Louis Lozano and Eric Mitchel, former police officers for the City of Los Angeles, filed a petition against the city of LA last week for being fired in 2017 after they were found to have ignored an ongoing robbery call in order to attempt to catch a Snorlax and other Pokemon in the mobile game Pokemon Go. The officers claimed that the city acted improperly by using in-car recordings of them during the disciplinary process. The court denied their petition.
According to the appeal court judgment published on Friday of last week, Apr. 15, 2017, the LAPD received a call of a robbery in progress at a Macy's in the Crenshaw Mall. According to testimony from LAPD Seargent Gomez, he answered the call, and called for backup, with Lazano and Mitchel not responding. Gomez sought further information from the officers after the events of the call, who claimed they had not heard his call for backup due to being in a loud area of the city.
Gomez instituted a review of the in-car recording of the officers, finding that they had heard the radio call and even discussed whether or not to respond and assist LAPD Captain Davenport with the robbery situation. Further reviews of the recordings by detectives found that the two officers were playing Pokemon Go, and were pursuing a Snorlax on 46th and Leimert, instead of doing their jobs. They also reportedly spotted a Togetic, which they successfully captured, unlike the suspects that they were supposed to be pursuing.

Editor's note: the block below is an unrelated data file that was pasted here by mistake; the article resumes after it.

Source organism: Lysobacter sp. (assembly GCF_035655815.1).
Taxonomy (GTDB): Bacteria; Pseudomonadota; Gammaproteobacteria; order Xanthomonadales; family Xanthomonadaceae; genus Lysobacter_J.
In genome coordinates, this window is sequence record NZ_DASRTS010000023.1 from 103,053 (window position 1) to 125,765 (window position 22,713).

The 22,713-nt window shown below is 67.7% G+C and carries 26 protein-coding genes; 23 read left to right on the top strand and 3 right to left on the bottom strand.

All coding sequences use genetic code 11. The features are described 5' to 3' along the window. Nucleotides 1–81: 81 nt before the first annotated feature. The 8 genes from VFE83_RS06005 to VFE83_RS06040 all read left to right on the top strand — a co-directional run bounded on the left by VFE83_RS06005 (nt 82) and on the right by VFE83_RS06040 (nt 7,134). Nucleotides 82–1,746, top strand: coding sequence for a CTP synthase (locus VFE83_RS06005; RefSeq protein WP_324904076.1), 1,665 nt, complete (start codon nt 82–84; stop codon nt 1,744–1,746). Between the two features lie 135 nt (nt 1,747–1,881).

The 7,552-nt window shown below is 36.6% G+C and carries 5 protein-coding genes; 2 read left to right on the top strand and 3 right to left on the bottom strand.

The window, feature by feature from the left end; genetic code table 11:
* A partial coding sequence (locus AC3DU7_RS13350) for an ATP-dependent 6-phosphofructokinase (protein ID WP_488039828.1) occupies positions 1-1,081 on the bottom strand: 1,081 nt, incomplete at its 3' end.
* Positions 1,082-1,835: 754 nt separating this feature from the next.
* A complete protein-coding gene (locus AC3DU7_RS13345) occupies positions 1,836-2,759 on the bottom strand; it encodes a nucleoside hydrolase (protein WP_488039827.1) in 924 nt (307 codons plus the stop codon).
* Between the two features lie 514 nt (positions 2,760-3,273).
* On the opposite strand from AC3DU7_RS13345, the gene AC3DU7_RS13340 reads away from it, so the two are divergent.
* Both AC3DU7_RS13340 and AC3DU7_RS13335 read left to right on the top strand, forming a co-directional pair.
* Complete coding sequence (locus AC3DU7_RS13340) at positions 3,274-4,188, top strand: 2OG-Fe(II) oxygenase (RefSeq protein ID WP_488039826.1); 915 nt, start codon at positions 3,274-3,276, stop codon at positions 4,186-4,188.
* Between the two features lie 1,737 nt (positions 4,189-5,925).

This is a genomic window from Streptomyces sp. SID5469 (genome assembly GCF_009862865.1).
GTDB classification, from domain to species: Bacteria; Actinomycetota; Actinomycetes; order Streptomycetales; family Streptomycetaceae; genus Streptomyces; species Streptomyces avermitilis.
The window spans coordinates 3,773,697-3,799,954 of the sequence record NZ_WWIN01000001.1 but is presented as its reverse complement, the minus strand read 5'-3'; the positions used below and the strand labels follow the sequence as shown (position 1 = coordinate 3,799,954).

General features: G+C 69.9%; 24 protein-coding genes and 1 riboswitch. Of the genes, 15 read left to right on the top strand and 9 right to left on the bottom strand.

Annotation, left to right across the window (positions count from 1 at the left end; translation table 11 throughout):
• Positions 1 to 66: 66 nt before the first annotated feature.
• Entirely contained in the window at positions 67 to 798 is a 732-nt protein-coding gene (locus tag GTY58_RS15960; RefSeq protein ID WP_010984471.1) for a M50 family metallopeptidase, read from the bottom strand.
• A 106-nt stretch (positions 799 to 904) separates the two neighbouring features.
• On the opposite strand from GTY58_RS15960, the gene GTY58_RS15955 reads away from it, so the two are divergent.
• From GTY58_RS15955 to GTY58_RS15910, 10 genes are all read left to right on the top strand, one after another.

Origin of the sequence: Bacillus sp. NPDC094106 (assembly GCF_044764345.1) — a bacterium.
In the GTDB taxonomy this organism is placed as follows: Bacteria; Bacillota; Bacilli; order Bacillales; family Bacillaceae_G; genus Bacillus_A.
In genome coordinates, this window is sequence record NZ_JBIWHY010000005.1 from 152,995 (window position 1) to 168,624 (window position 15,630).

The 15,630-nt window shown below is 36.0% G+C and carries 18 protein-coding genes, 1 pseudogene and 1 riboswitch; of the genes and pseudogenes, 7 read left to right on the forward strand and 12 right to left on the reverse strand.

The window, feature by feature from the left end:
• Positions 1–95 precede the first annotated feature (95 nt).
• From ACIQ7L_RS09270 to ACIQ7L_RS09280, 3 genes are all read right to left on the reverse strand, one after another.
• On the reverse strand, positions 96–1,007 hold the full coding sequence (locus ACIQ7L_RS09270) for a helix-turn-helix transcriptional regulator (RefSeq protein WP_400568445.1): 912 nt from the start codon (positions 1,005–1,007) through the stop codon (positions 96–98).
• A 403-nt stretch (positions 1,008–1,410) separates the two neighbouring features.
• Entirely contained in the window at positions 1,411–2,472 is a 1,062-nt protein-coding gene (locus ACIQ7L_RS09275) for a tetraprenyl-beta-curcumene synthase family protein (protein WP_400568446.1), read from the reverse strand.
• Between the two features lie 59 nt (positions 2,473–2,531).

The two were ultimately fired for:
- Failing to respond to the robbery call
- Making misleading statements to their sergeant
- Failing to respond over radio when their unit was called
- Failing to handle an assigned radio call
- Play Pokemon Go while on patrol
- Making false statements to Detective McClanahan during the investigation
According to the appeal, a board of rights found that the two officers were guilty of multiple counts of misconduct listed above, with the board using in-car video to confirm that the officers "willfully abdicated their duty to assist a commanding officer's response to a robbery in progress and playing a Pokemon mobile game while on duty." The officers claim that the city violated the law by using the in-car recording in the proceedings and by denying protections afforded to officers by the POBRA act, which afford specific rights to peace officers. The court disagreed with their claims, so they will remain fired.
The petitioners also denied playing Pokemon GO, arguing they were simply monitoring the Pokemon Tracker application on their phones. Lozano reportedly claimed that he was just capturing an image of the pokemon via a companion app and that when they referred to "fighting" the Togetic, they really "meant relaying information to the groups on [their] app." However, the two admitted to leaving their beat area to search for a Snorlax, according to the judgment.
In the judgment, the court found that the city properly used the car recordings in the disciplinary proceedings and that Sergeant Gomez's questioning did not violate the petitioner's rights under the POBRA act.
Aaron is an esports reporter with a background in media, technology, and communication education.